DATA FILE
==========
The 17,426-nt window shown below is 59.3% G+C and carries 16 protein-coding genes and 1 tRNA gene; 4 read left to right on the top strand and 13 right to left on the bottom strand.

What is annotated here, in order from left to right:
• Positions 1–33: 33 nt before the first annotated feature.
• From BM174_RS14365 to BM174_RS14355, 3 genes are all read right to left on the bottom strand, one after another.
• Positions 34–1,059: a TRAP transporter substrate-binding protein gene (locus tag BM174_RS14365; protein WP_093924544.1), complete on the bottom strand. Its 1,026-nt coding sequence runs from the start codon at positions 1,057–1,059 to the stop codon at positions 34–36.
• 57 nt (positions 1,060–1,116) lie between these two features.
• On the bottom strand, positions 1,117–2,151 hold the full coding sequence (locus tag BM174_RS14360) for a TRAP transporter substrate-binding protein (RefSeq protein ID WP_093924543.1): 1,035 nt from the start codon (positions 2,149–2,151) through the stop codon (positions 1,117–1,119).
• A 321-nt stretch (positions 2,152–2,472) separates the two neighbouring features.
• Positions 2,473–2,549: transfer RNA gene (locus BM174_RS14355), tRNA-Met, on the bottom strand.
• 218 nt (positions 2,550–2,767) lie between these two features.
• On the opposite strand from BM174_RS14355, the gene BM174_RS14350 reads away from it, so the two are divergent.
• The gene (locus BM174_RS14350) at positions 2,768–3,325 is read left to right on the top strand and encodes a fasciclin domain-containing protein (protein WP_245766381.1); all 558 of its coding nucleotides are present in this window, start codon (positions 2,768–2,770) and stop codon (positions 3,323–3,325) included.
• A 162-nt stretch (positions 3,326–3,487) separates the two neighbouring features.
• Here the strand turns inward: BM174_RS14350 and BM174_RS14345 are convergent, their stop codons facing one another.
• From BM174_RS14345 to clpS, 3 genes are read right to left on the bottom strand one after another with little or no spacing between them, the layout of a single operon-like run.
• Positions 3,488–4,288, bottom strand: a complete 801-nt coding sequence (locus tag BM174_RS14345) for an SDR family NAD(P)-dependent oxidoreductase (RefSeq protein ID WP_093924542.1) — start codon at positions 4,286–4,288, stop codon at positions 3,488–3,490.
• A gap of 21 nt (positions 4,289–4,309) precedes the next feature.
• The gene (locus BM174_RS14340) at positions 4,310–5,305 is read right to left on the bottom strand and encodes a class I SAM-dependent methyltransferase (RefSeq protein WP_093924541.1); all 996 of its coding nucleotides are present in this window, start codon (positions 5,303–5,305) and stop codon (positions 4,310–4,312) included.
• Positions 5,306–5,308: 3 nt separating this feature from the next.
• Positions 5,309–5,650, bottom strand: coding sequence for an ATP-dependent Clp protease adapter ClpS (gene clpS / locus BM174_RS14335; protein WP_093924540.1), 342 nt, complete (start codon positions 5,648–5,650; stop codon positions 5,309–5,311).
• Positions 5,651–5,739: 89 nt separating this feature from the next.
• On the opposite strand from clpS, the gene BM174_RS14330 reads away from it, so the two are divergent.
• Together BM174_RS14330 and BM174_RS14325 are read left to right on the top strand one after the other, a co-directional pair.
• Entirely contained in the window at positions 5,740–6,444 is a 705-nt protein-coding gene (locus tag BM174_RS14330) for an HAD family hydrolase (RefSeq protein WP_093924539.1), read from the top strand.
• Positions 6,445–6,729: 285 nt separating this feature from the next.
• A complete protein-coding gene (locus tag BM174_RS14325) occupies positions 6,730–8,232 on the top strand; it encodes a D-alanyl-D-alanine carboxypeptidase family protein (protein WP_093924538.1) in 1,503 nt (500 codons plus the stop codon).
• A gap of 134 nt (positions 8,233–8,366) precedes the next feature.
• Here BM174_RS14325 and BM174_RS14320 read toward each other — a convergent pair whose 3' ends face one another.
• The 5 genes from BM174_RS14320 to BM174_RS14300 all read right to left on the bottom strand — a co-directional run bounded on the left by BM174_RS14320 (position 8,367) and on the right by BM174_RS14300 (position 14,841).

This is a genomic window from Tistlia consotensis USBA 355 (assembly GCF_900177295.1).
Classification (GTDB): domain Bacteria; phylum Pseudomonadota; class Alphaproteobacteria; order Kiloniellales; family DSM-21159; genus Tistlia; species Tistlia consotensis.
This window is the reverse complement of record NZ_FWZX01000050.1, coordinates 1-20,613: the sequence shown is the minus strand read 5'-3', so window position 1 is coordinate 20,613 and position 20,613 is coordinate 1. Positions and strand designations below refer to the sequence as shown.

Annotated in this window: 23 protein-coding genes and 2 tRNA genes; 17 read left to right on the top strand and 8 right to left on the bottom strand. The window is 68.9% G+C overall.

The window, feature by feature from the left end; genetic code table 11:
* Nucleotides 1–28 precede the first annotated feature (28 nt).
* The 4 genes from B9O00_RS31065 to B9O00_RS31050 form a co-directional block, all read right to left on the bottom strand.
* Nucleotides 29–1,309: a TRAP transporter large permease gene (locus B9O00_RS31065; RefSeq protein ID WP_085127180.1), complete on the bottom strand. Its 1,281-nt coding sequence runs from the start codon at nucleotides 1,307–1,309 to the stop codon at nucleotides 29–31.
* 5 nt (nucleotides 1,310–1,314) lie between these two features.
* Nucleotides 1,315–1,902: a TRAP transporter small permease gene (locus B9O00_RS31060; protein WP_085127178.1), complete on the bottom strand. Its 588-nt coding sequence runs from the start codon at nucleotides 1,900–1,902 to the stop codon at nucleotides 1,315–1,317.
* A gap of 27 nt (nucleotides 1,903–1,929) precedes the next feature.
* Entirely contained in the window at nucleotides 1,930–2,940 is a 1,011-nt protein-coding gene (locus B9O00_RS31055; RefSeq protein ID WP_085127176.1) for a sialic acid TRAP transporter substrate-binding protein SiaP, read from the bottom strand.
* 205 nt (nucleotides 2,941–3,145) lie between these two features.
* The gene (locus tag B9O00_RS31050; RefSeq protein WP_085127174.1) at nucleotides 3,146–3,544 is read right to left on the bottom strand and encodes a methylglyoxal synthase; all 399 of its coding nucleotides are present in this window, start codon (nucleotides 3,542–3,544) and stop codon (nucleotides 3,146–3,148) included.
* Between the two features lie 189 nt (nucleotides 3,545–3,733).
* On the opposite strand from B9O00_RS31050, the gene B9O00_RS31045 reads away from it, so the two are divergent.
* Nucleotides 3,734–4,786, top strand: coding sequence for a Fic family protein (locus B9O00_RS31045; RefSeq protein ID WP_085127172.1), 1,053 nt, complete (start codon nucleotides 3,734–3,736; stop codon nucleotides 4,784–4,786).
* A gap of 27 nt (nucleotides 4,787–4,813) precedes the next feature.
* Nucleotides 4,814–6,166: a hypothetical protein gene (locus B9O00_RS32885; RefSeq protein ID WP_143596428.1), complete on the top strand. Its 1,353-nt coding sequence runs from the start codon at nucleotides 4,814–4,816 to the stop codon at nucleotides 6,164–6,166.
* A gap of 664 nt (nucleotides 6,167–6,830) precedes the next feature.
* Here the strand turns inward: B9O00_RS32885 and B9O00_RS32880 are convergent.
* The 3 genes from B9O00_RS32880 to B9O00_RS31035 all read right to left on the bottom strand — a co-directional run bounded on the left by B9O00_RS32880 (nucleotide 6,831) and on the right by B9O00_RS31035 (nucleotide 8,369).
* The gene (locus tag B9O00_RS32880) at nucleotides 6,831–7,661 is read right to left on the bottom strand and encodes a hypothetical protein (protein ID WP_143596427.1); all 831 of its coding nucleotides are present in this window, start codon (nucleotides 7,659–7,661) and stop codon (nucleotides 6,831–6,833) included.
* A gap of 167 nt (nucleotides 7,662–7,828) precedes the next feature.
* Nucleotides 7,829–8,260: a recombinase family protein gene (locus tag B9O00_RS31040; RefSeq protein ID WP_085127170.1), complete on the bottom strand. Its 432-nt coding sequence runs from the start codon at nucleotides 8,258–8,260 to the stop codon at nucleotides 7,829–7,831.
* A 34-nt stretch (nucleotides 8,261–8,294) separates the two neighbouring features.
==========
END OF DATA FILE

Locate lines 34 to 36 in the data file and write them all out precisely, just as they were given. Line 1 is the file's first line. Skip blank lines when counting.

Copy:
The window, feature by feature from the left end; genetic code table 11:
* Nucleotides 1–28 precede the first annotated feature (28 nt).
* The 4 genes from B9O00_RS31065 to B9O00_RS31050 form a co-directional block, all read right to left on the bottom strand.